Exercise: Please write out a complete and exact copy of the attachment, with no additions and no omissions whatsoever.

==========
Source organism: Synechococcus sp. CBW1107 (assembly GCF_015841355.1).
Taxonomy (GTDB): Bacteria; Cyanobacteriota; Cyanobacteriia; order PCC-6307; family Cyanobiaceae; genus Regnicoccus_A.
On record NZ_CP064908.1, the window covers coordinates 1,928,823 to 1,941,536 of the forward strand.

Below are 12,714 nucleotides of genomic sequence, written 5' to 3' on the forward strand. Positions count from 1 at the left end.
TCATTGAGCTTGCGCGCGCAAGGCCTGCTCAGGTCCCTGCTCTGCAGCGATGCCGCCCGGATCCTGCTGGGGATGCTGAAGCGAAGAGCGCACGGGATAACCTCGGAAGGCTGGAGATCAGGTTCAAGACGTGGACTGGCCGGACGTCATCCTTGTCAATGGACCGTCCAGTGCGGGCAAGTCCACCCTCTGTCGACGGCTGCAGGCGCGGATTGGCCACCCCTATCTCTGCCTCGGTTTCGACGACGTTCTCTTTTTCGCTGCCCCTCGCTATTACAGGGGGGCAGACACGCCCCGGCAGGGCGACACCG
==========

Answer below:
Source organism: Synechococcus sp. CBW1107 (assembly GCF_015841355.1).
Taxonomy (GTDB): Bacteria; Cyanobacteriota; Cyanobacteriia; order PCC-6307; family Cyanobiaceae; genus Regnicoccus_A.
On record NZ_CP064908.1, the window covers coordinates 1,928,823 to 1,941,536 of the forward strand.

Below are 12,714 nucleotides of genomic sequence, written 5' to 3' on the forward strand. Positions count from 1 at the left end.
TCATTGAGCTTGCGCGCGCAAGGCCTGCTCAGGTCCCTGCTCTGCAGCGATGCCGCCCGGATCCTGCTGGGGATGCTGAAGCGAAGAGCGCACGGGATAACCTCGGAAGGCTGGAGATCAGGTTCAAGACGTGGACTGGCCGGACGTCATCCTTGTCAATGGACCGTCCAGTGCGGGCAAGTCCACCCTCTGTCGACGGCTGCAGGCGCGGATTGGCCACCCCTATCTCTGCCTCGGTTTCGACGACGTTCTCTTTTTCGCTGCCCCTCGCTATTACAGGGGGGCAGACACGCCCCGGCAGGGCGACACCG